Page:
Addiction and Autism

On its own, Autism can present several challenges for individuals who have this disorder—including sensitivity to stimuli and difficulty understanding social cues. In addition, recent studies indicate a potential link between Autism and developing substance use disorder.

One study reports that about 50% of autistic people deal with substance abuse or addiction at some point. But what is the connection? And as a parent or autistic individual, should you be concerned?

What is Autism Spectrum Disorder?

Autism is officially known as Autism Spectrum Disorder (ASD) and is considered a developmental disability. Individuals with ASD differ from the general population in how they learn, interact with others, and process the world around them. Autism affects nearly 1 in 54 children in the US.

ASD is a spectrum disorder, meaning a full spectrum of symptoms and severity occurs with this disorder. Previously, clinicians and the overall medical community included a few different developmental disorders under the umbrella of Autism, including:

  • Asperger’s Syndrome*
  • Pervasive developmental disorder, not otherwise specified (PDD-NOS)
  • Autistic Disorder
  • Childhood Disintegrative Disorder
  • Rett’s Syndrome

Disclaimer: The term “Asperger’s Syndrome” was retired in 2013 by the DSM, and individuals diagnosed with Asperger’s now have a diagnosis of ASD (typically ASD Level 1). More importantly, most people also find the name disagreeable due to the recent uncovering of its namesake’s history and this namesake’s abhorrent, unethical practices.

However, in 2013 the DSM changed its classification of Autism Spectrum Disorder and what falls into that diagnosis. The DSM-5 now categorizes individuals with ASD based on the severity of their symptoms.

Individuals diagnosed with ASD are into one of three groups:

  • Autism Level 1: Often considered high-functioning Autism; may have difficulty with social interaction; might struggle to switch between activities; can have a more challenging time staying organized and maintaining a schedule.
  • Autism Level 2: Requires a higher level of support than Level 1, with significant impairments in communication (may even be non-verbal); generally inflexible when it comes to change, struggles significantly with adjusting focus; repetitive behaviors may be noticeable to the casual observer.
  • Autism Level 3: Sometimes called “severe Autism,” significant support is usually required. Minimal communication skills, and will often be completely non-verbal; considerable difficulty coping with change, and disruptions to routine can be highly distressing; very noticeable repetitive behaviors.

Symptoms of Autism Spectrum Disorder

Autism usually appears in adolescents around age three, but autistic traits can present as early as 12 months old.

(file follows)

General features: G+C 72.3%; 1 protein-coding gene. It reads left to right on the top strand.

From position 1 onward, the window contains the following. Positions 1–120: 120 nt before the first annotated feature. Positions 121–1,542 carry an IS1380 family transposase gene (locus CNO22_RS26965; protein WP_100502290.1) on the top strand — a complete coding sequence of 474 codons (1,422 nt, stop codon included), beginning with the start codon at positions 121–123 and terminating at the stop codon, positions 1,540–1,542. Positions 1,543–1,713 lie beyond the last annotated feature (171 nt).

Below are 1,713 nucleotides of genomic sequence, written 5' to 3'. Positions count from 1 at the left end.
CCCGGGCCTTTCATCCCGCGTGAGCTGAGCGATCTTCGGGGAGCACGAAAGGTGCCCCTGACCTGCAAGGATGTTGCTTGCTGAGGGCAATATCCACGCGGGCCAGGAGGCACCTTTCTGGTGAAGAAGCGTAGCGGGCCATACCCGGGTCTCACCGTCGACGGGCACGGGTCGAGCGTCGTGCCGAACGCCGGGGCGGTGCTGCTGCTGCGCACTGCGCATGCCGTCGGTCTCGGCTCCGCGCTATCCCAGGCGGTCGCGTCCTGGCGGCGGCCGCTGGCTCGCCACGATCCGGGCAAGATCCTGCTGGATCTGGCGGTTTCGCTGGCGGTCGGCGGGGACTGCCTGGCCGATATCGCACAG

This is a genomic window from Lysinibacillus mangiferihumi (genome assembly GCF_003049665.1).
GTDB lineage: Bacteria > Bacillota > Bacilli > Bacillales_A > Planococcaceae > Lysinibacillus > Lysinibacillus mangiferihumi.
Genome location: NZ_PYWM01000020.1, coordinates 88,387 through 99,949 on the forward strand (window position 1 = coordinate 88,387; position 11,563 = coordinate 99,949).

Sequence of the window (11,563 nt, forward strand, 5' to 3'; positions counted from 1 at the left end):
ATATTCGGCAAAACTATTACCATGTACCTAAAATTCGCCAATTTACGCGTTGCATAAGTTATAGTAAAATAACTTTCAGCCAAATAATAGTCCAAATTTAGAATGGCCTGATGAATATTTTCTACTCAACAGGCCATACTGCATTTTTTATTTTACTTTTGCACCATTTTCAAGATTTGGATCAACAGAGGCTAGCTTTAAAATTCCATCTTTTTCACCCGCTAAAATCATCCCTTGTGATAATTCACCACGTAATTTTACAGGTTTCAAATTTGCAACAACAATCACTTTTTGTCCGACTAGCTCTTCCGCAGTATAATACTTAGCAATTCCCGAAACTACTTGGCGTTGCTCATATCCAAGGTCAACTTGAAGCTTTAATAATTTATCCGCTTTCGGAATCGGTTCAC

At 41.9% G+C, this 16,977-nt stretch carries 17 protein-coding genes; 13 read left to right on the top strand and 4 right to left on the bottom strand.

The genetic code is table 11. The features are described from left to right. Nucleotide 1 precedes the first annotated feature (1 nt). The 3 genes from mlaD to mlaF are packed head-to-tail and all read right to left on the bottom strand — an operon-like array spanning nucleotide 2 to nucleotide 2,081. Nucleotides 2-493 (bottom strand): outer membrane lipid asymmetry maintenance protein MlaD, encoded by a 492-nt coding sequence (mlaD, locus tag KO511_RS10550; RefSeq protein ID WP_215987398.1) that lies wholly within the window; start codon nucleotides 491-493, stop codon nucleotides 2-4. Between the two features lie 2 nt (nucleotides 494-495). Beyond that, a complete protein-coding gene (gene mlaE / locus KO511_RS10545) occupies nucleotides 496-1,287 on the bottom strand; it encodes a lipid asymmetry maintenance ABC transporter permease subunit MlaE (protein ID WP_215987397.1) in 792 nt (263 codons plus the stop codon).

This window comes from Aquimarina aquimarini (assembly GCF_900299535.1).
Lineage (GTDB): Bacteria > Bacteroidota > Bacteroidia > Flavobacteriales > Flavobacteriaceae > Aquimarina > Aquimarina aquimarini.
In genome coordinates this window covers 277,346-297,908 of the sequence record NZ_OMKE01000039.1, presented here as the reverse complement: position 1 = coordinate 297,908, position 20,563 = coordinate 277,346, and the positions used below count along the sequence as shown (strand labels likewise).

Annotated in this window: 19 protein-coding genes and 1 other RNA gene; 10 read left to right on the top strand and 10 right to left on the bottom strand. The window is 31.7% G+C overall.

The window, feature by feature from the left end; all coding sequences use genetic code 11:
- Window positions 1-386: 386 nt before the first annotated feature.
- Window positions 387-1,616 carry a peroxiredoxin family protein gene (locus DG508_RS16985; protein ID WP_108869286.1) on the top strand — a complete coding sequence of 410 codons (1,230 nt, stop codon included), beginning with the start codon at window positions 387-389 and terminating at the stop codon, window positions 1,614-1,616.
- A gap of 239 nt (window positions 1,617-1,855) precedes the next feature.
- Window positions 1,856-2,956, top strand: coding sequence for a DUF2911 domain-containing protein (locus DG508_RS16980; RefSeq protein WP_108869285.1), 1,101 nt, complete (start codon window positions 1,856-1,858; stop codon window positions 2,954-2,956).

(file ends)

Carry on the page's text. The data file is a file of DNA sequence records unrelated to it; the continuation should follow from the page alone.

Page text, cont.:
Some main symptoms of autism include:

  • Intellectual disability (such as issues with abstract thinking, academic learning, problem-solving, planning, and so on)
  • Difficulties with social interaction
  • Difficulty communicating (some autistic individuals may be non-verbal altogether)
  • Obsession with particular interests
  • Great attention to detail
  • Easily overstimulated (from light, sounds, crowds, etc.)
  • Inconsistent or minimal eye contact
  • Language regression (children under 3)
  • Repetitive motor movements (sometimes referred to as “stimming”)

While intellectual impairment can be a common trait for autistic people, it is not always the case. Some autistic people have a very high IQ compared to the general population.

Many qualified individuals in the mental health field believe Albert Einstein was autistic, though he was never officially diagnosed. Similarly, renowned entrepreneur and brilliant innovator Elon Musk confirmed his ASD diagnosis in May 2021.

Autism As a “Superpower”

It’s worth noting that much of the Autism community—including those diagnosed with ASD and their loved ones—don’t like to consider Autism as a disorder. While ASD certainly creates unique challenges for those that have it, Autism also presents many strengths alongside its potential difficulties.

Several symptoms of Autism are also strengths in many ways. As an example, autistic individuals with great attention to detail (one of Autism’s main side effects) can excel in exercises that require someone’s intense focus.

For instance, Chess Grandmaster Bobby Fischer was a prodigy in the chess world, beginning his professional chess career at only eight years old. Many psychiatrists have pointed out that he displayed many characteristics of someone with ASD. His ability to hyperfocus likely lent itself to his masterful talent for beating opponent after opponent in a game as complex as chess.

Many other famous individuals have ASD (or are likely autistic) and have profoundly impacted our world using their unique skill sets.

Additional autistic traits that can be viewed as strengths:

  • Strong short- and long-term memory skills
  • Able to learn quickly with strong visual and auditory learning skills
  • Often punctual
  • Strong logical thinking skills; not easily overwhelmed or distracted by strong emotion
  • Can excel in school, especially in logical subjects (math, science, engineering, etc.)
  • Strong memorization skills
  • Great attention to detail
  • Honest and reliable
  • Learning to read at an early age
  • Reliable and dependable
  • Excellent sense of direction
  • Can concentrate/focus for long periods
  • Strong compliance with rules
  • Excellent at devising unique, alternate solutions to problems
  • Views the world with an ongoing sense of wonder and awe